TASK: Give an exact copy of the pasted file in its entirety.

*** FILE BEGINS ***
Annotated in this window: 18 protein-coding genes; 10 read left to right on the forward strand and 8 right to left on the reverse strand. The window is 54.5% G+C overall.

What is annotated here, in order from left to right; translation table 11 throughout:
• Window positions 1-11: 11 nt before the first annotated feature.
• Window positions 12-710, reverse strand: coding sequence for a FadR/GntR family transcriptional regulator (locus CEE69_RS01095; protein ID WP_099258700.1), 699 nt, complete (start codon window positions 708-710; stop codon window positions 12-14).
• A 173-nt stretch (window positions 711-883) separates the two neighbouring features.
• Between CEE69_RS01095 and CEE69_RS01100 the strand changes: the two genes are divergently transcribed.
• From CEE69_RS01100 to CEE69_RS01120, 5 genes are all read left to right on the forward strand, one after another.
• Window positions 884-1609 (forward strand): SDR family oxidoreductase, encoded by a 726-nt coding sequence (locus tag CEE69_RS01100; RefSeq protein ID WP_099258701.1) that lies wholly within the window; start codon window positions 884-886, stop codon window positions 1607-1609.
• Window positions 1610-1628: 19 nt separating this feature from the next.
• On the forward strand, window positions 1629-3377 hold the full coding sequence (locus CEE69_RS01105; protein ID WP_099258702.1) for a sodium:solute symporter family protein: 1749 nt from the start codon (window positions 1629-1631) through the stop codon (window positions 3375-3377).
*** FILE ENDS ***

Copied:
Annotated in this window: 18 protein-coding genes; 10 read left to right on the forward strand and 8 right to left on the reverse strand. The window is 54.5% G+C overall.

What is annotated here, in order from left to right; translation table 11 throughout:
• Window positions 1-11: 11 nt before the first annotated feature.
• Window positions 12-710, reverse strand: coding sequence for a FadR/GntR family transcriptional regulator (locus CEE69_RS01095; protein ID WP_099258700.1), 699 nt, complete (start codon window positions 708-710; stop codon window positions 12-14).
• A 173-nt stretch (window positions 711-883) separates the two neighbouring features.
• Between CEE69_RS01095 and CEE69_RS01100 the strand changes: the two genes are divergently transcribed.
• From CEE69_RS01100 to CEE69_RS01120, 5 genes are all read left to right on the forward strand, one after another.
• Window positions 884-1609 (forward strand): SDR family oxidoreductase, encoded by a 726-nt coding sequence (locus tag CEE69_RS01100; RefSeq protein ID WP_099258701.1) that lies wholly within the window; start codon window positions 884-886, stop codon window positions 1607-1609.
• Window positions 1610-1628: 19 nt separating this feature from the next.
• On the forward strand, window positions 1629-3377 hold the full coding sequence (locus CEE69_RS01105; protein ID WP_099258702.1) for a sodium:solute symporter family protein: 1749 nt from the start codon (window positions 1629-1631) through the stop codon (window positions 3375-3377).